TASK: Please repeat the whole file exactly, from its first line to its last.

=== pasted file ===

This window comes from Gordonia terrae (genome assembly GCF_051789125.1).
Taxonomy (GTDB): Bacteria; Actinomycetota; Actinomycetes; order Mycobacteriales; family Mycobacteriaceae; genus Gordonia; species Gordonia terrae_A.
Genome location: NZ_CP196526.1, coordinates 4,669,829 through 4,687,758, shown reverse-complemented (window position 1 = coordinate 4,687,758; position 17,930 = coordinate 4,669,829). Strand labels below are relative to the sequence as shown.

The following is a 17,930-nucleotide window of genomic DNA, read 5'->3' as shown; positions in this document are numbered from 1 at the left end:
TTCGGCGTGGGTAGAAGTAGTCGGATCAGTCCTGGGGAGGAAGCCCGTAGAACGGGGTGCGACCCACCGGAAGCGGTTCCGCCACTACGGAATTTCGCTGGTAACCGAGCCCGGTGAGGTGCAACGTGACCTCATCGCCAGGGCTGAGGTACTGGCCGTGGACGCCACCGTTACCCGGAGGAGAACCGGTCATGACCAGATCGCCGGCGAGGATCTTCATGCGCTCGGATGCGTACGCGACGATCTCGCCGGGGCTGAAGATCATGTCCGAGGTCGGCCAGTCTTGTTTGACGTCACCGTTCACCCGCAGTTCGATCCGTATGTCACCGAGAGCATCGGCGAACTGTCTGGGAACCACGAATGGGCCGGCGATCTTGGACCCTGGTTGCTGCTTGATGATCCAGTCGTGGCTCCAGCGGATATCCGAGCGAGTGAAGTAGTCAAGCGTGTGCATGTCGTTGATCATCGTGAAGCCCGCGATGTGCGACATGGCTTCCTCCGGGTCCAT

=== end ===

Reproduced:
This window comes from Gordonia terrae (genome assembly GCF_051789125.1).
Taxonomy (GTDB): Bacteria; Actinomycetota; Actinomycetes; order Mycobacteriales; family Mycobacteriaceae; genus Gordonia; species Gordonia terrae_A.
Genome location: NZ_CP196526.1, coordinates 4,669,829 through 4,687,758, shown reverse-complemented (window position 1 = coordinate 4,687,758; position 17,930 = coordinate 4,669,829). Strand labels below are relative to the sequence as shown.

The following is a 17,930-nucleotide window of genomic DNA, read 5'->3' as shown; positions in this document are numbered from 1 at the left end:
TTCGGCGTGGGTAGAAGTAGTCGGATCAGTCCTGGGGAGGAAGCCCGTAGAACGGGGTGCGACCCACCGGAAGCGGTTCCGCCACTACGGAATTTCGCTGGTAACCGAGCCCGGTGAGGTGCAACGTGACCTCATCGCCAGGGCTGAGGTACTGGCCGTGGACGCCACCGTTACCCGGAGGAGAACCGGTCATGACCAGATCGCCGGCGAGGATCTTCATGCGCTCGGATGCGTACGCGACGATCTCGCCGGGGCTGAAGATCATGTCCGAGGTCGGCCAGTCTTGTTTGACGTCACCGTTCACCCGCAGTTCGATCCGTATGTCACCGAGAGCATCGGCGAACTGTCTGGGAACCACGAATGGGCCGGCGATCTTGGACCCTGGTTGCTGCTTGATGATCCAGTCGTGGCTCCAGCGGATATCCGAGCGAGTGAAGTAGTCAAGCGTGTGCATGTCGTTGATCATCGTGAAGCCCGCGATGTGCGACATGGCTTCCTCCGGGTCCAT